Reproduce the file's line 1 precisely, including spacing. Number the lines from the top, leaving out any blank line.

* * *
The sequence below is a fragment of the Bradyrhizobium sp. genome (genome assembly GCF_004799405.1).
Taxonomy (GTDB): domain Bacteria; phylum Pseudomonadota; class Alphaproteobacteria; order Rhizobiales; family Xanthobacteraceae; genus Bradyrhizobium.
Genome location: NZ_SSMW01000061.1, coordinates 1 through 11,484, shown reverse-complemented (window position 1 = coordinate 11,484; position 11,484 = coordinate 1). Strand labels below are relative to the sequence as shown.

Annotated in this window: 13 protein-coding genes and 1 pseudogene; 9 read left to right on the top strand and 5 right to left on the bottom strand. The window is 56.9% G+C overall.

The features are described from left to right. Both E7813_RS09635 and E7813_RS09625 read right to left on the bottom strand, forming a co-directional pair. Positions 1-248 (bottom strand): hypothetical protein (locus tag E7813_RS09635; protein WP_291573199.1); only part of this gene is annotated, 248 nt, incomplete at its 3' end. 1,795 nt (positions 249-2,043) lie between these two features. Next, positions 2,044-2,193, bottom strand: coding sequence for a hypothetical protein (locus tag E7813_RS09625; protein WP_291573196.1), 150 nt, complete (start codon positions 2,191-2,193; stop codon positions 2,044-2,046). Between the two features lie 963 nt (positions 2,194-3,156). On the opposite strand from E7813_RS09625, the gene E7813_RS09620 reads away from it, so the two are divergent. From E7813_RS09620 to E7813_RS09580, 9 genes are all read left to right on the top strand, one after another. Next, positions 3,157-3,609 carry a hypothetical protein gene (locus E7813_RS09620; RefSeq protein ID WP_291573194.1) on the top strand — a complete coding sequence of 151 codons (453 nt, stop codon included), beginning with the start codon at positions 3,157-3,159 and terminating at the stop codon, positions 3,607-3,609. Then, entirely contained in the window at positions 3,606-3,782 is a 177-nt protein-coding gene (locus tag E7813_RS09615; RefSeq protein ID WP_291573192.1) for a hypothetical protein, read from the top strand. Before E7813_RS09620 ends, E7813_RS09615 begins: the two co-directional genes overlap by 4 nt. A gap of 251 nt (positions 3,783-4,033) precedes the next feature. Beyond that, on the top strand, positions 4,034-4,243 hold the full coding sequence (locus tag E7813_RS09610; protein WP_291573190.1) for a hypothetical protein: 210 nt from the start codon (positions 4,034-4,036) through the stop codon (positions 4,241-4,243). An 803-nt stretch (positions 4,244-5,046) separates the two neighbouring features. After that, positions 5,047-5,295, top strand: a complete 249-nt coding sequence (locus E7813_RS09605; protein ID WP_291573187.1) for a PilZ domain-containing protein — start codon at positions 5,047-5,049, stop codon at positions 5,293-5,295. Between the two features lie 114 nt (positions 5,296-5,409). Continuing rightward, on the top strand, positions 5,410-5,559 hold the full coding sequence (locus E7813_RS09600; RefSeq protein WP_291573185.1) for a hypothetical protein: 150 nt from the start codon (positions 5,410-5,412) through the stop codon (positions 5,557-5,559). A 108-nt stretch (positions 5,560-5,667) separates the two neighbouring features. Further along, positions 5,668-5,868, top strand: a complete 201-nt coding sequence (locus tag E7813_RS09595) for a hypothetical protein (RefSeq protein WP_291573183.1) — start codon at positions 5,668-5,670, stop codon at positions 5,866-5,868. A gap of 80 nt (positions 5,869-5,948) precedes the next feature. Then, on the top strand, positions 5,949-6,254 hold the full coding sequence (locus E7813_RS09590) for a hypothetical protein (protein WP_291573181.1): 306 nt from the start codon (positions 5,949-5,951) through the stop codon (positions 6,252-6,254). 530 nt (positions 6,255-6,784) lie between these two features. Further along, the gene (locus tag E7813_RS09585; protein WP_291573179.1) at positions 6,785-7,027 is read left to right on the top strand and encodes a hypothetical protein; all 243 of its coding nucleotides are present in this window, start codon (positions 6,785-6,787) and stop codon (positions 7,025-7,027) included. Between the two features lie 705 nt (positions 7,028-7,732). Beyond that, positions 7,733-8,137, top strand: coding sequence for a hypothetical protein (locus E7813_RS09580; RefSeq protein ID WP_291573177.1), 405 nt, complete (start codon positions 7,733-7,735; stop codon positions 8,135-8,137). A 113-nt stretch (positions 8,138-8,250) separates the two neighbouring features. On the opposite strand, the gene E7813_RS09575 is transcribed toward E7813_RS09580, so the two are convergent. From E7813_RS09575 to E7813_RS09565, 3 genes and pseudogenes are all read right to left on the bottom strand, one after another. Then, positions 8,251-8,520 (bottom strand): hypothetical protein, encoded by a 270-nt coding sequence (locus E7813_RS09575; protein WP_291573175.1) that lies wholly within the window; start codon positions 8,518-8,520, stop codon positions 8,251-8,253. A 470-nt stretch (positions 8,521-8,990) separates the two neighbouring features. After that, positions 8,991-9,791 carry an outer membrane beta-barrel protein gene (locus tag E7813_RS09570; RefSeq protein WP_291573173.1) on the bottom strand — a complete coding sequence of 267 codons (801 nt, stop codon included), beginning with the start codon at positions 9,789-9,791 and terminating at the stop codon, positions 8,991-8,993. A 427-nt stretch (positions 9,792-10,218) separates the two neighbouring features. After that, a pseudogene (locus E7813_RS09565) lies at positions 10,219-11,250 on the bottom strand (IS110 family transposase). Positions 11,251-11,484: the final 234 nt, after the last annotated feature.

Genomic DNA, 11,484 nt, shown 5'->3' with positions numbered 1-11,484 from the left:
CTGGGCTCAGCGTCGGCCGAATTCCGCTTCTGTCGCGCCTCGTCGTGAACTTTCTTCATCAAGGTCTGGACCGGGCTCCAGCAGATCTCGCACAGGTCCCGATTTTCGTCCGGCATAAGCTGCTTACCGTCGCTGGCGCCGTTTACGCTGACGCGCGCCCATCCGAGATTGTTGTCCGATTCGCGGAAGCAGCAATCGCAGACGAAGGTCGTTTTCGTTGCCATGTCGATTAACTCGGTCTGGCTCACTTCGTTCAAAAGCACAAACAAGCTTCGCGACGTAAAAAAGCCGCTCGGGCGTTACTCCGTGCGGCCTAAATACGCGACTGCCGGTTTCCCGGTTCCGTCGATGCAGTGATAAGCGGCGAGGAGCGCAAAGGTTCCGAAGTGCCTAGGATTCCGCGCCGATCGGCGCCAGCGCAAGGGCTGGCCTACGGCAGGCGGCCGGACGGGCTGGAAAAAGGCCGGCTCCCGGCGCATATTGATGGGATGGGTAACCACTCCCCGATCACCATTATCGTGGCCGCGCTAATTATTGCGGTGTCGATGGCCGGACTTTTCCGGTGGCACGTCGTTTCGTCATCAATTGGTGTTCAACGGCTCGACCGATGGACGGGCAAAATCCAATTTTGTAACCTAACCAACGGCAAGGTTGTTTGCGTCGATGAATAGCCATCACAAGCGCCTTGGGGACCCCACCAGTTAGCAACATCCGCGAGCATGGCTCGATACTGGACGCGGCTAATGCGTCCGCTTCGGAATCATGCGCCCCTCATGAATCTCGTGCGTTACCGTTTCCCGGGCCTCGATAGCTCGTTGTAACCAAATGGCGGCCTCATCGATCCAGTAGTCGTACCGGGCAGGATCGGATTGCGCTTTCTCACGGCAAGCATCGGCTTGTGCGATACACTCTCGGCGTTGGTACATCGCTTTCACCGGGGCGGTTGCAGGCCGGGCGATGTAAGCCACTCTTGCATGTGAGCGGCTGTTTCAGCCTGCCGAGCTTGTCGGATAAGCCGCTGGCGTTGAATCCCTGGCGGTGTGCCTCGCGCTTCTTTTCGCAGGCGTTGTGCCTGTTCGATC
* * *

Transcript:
The sequence below is a fragment of the Bradyrhizobium sp. genome (genome assembly GCF_004799405.1).